1. Mid of women with masks on sifting through ashes of debris of burnt home, pull out
2. Wide of people sifting through debris with masks on
3. Close-up of women with masks on
4. Close-up of debris being sifted
5. Mid of two women walking through fire damaged neighbourhood with masks on
6. SOUNDBITE: (English) Christina Durvis, San Diego resident:
"This is the first time we have really looked up close, so I can't really process how I feel about the smoke, because of the visual images. But it smells horrible and I can feel it in my lungs even with my mask."
7. SOUNDBITE: (English) Laurie Norcross, San Diego resident:
"It's bad, it's bad, but it seems like it's not getting much better at this point. It still feels pretty consistent, it's hard to take a deep breath."
8. Mid of doctor showing how smoke affects your lungs
9. Various shots of hospital
10. SOUNDBITE: (English) Dr Timothy Morris, Service chief for pulmonary medicine at UCSD Medical Centre:
"It can make you a little short of breath. It can make you start to cough or even make you start to wheeze. Now for a normal healthy person, that is usually a minor nuisance. For somebody who has a pre-existing lung condition, it can actually be quite dangerous."
11. Mid of men going through debris with masks on
12. Various of men working with masks on sifting through debris of burnt house
As the wildfires in the US state of California die down and residents return home, lingering dust and soot-laden air are making it difficult for many to breathe even a sigh of relief.
Air quality remained poor in the central San Bernardino Mountains and parts of the San Bernardino Valley as well as swaths of Orange and Riverside Counties.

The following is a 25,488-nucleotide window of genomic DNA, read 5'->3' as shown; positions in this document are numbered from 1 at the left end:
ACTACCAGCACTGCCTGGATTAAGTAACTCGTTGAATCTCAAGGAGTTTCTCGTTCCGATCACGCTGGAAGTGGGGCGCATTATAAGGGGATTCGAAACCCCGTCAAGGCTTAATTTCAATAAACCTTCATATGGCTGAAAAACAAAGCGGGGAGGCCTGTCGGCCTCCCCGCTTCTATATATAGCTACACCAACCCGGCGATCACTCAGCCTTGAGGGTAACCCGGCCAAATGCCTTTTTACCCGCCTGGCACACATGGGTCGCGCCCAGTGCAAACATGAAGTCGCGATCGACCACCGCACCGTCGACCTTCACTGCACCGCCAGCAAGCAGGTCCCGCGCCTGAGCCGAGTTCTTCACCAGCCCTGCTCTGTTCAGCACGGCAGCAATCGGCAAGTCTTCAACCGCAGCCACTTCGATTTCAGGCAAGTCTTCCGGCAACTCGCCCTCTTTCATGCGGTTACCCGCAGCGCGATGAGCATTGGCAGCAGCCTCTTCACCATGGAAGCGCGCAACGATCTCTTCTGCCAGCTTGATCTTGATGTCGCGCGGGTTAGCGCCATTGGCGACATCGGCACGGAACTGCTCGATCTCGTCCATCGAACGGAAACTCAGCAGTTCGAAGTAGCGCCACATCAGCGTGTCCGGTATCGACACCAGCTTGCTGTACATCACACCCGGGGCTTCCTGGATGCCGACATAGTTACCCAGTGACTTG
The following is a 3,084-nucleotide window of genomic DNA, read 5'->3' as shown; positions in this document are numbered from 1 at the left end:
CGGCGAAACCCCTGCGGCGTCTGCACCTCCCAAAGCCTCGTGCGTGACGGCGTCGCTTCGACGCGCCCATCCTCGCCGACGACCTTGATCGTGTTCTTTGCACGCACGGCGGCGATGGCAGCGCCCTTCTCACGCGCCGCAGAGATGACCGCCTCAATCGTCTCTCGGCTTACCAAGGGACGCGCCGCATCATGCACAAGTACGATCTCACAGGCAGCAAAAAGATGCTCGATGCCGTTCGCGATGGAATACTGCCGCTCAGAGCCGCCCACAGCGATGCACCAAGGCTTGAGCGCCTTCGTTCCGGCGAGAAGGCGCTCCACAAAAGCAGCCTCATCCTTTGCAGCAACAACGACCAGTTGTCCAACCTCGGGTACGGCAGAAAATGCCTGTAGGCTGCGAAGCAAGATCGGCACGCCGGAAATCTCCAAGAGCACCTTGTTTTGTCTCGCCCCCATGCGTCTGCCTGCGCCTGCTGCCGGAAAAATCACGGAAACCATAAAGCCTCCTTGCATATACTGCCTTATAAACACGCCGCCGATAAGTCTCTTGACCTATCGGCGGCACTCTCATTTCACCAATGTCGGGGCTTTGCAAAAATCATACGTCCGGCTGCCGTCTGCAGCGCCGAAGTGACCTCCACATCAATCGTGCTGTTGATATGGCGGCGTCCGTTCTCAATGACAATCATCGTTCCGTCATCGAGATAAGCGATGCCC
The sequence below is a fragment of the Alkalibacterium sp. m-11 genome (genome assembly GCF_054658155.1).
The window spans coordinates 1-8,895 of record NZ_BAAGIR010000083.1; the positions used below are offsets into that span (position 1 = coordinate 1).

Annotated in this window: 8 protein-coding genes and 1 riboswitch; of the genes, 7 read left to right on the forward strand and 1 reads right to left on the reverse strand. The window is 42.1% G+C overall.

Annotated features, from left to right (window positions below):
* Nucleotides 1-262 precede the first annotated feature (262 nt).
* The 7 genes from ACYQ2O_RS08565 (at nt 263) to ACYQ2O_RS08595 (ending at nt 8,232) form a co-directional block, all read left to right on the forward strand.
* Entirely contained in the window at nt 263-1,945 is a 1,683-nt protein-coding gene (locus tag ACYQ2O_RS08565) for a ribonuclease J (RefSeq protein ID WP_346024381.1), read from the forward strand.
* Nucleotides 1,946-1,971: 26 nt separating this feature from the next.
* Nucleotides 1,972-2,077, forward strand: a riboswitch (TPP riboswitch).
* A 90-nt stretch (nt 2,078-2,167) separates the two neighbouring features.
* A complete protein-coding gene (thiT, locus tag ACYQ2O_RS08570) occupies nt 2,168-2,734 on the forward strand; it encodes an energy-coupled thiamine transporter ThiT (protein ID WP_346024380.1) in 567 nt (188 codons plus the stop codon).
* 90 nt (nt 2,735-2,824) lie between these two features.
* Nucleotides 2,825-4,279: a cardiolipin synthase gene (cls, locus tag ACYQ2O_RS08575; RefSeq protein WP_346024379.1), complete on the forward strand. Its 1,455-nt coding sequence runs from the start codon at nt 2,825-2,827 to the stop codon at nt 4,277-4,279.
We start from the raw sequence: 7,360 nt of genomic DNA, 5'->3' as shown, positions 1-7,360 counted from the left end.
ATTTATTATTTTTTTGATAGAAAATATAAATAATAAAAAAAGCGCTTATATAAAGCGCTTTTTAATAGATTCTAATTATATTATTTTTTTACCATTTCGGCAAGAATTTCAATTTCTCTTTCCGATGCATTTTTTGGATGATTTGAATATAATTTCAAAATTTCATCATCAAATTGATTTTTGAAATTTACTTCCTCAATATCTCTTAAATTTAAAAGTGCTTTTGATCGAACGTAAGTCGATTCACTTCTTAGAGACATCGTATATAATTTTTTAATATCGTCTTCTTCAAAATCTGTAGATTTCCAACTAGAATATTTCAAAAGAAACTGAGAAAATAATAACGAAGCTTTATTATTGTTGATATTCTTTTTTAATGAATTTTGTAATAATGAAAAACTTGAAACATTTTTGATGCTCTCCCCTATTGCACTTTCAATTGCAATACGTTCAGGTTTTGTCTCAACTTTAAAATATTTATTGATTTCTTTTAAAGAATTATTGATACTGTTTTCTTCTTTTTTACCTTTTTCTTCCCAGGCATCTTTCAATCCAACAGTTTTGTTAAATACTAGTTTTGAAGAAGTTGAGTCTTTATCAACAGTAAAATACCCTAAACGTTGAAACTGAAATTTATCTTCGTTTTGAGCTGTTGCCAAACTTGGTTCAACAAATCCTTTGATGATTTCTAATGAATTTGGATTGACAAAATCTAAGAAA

In San Diego County, where only one of four major fires was more than 50 percent contained, the air quality was especially bad on Friday.
"It's bad, it's bad," said Laurie Norcross, who was helping to sift through the debris at a friend's burnt out home. "It seems like it's not getting much better at this point, it feels pretty consistent, it's hard to take a deep breath."
Satellite pictures continued to show a thick haze of smoke hanging over the entire region, affecting schools, events and the health of residents all over Southern California.
Residents staying in areas with bad air were advised to avoid exerting themselves both indoors and outside.
Children and those with heart and respiratory conditions were urged to stay indoors with the windows and doors closed and air conditioners on.
One of the biggest health threats with fires are the fine particles that are not visible to the naked eye.
These particles can get into the lungs and make breathing an even greater struggle for people with asthma, bronchitis and emphysema.
Miles from any of the fires, smoke and dust from surrounding areas continued to hang like a heavy fog over the port city of Long Beach, making the sun appear a deep orange.
In San Diego, where fires still raged, the University of California San Diego Medical Centre saw an increase in patients coming in with breathing troubles they believe were related to air pollution, but they didn't have statistics available, said spokeswoman Jackie Carr.
"It can make you a little short of breath," said Dr Timothy Morris, the service chief for pulmonary medicine at UCSD Medical Centre.
"For a normal healthy person, that is usually a minor nuisance, for someone who has a pre-existing lung condition, it can actually be quite dangerous," he added.